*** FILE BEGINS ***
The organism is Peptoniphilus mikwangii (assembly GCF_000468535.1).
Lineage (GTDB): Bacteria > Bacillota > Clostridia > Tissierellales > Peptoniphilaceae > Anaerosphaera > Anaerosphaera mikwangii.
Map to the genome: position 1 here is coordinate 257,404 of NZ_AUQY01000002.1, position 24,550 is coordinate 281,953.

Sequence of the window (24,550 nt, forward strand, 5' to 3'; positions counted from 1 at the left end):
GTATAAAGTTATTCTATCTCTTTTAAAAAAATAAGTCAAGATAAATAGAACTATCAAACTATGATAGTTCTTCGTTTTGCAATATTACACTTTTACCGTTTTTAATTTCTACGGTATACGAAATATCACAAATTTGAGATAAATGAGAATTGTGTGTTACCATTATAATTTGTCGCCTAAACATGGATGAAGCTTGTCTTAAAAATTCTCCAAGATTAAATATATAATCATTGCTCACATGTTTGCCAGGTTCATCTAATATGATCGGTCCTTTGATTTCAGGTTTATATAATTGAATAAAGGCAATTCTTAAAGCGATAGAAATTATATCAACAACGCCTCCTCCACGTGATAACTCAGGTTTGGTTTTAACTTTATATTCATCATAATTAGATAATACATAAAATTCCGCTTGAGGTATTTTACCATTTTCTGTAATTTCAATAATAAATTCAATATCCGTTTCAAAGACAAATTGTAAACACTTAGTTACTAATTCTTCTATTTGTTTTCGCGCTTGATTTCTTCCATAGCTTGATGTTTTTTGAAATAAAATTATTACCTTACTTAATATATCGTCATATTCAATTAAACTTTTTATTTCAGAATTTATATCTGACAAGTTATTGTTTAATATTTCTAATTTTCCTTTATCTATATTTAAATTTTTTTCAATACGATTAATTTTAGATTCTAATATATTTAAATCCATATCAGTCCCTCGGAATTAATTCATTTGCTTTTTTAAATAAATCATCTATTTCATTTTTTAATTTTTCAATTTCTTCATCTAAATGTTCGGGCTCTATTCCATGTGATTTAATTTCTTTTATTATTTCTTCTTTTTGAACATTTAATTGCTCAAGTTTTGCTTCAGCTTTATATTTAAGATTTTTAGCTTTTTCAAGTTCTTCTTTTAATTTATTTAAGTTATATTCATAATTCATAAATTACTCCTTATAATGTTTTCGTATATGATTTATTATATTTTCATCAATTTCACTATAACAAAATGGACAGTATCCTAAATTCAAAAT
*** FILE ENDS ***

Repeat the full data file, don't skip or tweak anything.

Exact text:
The organism is Peptoniphilus mikwangii (assembly GCF_000468535.1).
Lineage (GTDB): Bacteria > Bacillota > Clostridia > Tissierellales > Peptoniphilaceae > Anaerosphaera > Anaerosphaera mikwangii.
Map to the genome: position 1 here is coordinate 257,404 of NZ_AUQY01000002.1, position 24,550 is coordinate 281,953.

Sequence of the window (24,550 nt, forward strand, 5' to 3'; positions counted from 1 at the left end):
GTATAAAGTTATTCTATCTCTTTTAAAAAAATAAGTCAAGATAAATAGAACTATCAAACTATGATAGTTCTTCGTTTTGCAATATTACACTTTTACCGTTTTTAATTTCTACGGTATACGAAATATCACAAATTTGAGATAAATGAGAATTGTGTGTTACCATTATAATTTGTCGCCTAAACATGGATGAAGCTTGTCTTAAAAATTCTCCAAGATTAAATATATAATCATTGCTCACATGTTTGCCAGGTTCATCTAATATGATCGGTCCTTTGATTTCAGGTTTATATAATTGAATAAAGGCAATTCTTAAAGCGATAGAAATTATATCAACAACGCCTCCTCCACGTGATAACTCAGGTTTGGTTTTAACTTTATATTCATCATAATTAGATAATACATAAAATTCCGCTTGAGGTATTTTACCATTTTCTGTAATTTCAATAATAAATTCAATATCCGTTTCAAAGACAAATTGTAAACACTTAGTTACTAATTCTTCTATTTGTTTTCGCGCTTGATTTCTTCCATAGCTTGATGTTTTTTGAAATAAAATTATTACCTTACTTAATATATCGTCATATTCAATTAAACTTTTTATTTCAGAATTTATATCTGACAAGTTATTGTTTAATATTTCTAATTTTCCTTTATCTATATTTAAATTTTTTTCAATACGATTAATTTTAGATTCTAATATATTTAAATCCATATCAGTCCCTCGGAATTAATTCATTTGCTTTTTTAAATAAATCATCTATTTCATTTTTTAATTTTTCAATTTCTTCATCTAAATGTTCGGGCTCTATTCCATGTGATTTAATTTCTTTTATTATTTCTTCTTTTTGAACATTTAATTGCTCAAGTTTTGCTTCAGCTTTATATTTAAGATTTTTAGCTTTTTCAAGTTCTTCTTTTAATTTATTTAAGTTATATTCATAATTCATAAATTACTCCTTATAATGTTTTCGTATATGATTTATTATATTTTCATCAATTTCACTATAACAAAATGGACAGTATCCTAAATTCAAAAT